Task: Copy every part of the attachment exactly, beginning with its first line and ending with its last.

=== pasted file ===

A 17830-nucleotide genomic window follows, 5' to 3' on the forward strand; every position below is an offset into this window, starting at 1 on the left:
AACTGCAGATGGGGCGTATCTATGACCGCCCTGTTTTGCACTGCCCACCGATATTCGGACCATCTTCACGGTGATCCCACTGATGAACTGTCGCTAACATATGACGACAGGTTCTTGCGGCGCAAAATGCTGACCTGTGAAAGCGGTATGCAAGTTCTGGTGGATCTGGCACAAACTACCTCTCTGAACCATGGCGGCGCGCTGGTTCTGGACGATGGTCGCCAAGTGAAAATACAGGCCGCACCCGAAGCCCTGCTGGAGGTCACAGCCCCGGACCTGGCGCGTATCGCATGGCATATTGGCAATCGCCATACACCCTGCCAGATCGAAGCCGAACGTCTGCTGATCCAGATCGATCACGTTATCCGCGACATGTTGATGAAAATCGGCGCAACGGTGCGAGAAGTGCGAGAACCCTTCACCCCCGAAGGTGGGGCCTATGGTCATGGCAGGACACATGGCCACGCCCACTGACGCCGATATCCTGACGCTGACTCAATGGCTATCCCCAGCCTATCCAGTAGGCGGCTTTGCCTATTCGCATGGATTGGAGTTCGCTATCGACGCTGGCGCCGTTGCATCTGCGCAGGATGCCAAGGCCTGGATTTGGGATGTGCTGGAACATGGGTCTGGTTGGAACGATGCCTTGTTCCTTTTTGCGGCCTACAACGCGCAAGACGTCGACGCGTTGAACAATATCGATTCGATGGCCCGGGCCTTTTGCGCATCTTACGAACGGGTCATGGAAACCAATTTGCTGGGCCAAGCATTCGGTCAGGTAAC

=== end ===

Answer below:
A 17830-nucleotide genomic window follows, 5' to 3' on the forward strand; every position below is an offset into this window, starting at 1 on the left:
AACTGCAGATGGGGCGTATCTATGACCGCCCTGTTTTGCACTGCCCACCGATATTCGGACCATCTTCACGGTGATCCCACTGATGAACTGTCGCTAACATATGACGACAGGTTCTTGCGGCGCAAAATGCTGACCTGTGAAAGCGGTATGCAAGTTCTGGTGGATCTGGCACAAACTACCTCTCTGAACCATGGCGGCGCGCTGGTTCTGGACGATGGTCGCCAAGTGAAAATACAGGCCGCACCCGAAGCCCTGCTGGAGGTCACAGCCCCGGACCTGGCGCGTATCGCATGGCATATTGGCAATCGCCATACACCCTGCCAGATCGAAGCCGAACGTCTGCTGATCCAGATCGATCACGTTATCCGCGACATGTTGATGAAAATCGGCGCAACGGTGCGAGAAGTGCGAGAACCCTTCACCCCCGAAGGTGGGGCCTATGGTCATGGCAGGACACATGGCCACGCCCACTGACGCCGATATCCTGACGCTGACTCAATGGCTATCCCCAGCCTATCCAGTAGGCGGCTTTGCCTATTCGCATGGATTGGAGTTCGCTATCGACGCTGGCGCCGTTGCATCTGCGCAGGATGCCAAGGCCTGGATTTGGGATGTGCTGGAACATGGGTCTGGTTGGAACGATGCCTTGTTCCTTTTTGCGGCCTACAACGCGCAAGACGTCGACGCGTTGAACAATATCGATTCGATGGCCCGGGCCTTTTGCGCATCTTACGAACGGGTCATGGAAACCAATTTGCTGGGCCAAGCATTCGGTCAGGTAAC